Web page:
IRAN is a curious exception in several ways. In IRAN the only existing Islamic theocracy, albeit Shi-ite, the second largest Islamic sect, requires religious observance, as in attending public Friday prayers, or even privately praying five times a day. The practice is quite ubiquitous. But there is also wide-spread discontent in the cities, at being ‘priest- ridden,’ and a hankering for the western style of democracy, where candidates can stand in their public elections, without being struck off by a committee of clerics, for being doctrinally suspect – the classic ‘not one of us’ syndrome. 

TURKEY, many would consider as being in the vanguard of a grand compromise where religion is a matter of personal choice, yet the nation is a quite separate entity independent of religious interference, with a citizen’s constitutional rights reflecting that. This only happened in Turkey because of a strong and revered leader who wanted to take his nation into the modern world. In IRAQ it happened because a strong and feared leader willed it so, but without any mandate or consensus, so once he was gone, religion reverted to being a community badge, a tribal label, having a mainly political significance. Christianity was no less troubled by just such anachronisms, but has had nearly two millennia and widespread popular education, including science subjects, to achieve the present balance between a predominant religion, its different sects and the state. This is six centuries of maturity more than the Moslem faith – and it shows!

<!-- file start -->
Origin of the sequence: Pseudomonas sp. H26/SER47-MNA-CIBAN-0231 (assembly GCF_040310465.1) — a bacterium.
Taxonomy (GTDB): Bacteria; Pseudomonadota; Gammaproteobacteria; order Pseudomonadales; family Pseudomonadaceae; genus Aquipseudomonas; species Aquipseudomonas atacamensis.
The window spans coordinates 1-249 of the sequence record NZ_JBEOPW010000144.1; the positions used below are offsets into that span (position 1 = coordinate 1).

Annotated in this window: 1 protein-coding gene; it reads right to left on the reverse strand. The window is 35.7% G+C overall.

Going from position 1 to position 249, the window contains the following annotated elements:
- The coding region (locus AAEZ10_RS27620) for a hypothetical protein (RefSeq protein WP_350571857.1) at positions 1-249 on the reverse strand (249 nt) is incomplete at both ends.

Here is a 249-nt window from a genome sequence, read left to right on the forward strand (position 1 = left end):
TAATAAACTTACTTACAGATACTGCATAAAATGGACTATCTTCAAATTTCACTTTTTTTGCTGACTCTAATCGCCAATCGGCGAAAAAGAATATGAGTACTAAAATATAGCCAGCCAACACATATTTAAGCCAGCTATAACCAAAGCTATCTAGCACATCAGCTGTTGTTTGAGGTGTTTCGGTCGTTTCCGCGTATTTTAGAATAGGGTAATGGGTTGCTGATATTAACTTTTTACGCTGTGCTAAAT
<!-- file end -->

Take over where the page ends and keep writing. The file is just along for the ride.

How these other nations will find their way through this minefield will and should exercise all of the world. Without that, no permanent solution will be found to the present day crisis of bottom-up jihadists, as a raging against a power in which they do not share, but to which there are no geographical limits!
 

Clive Lindley
Publisher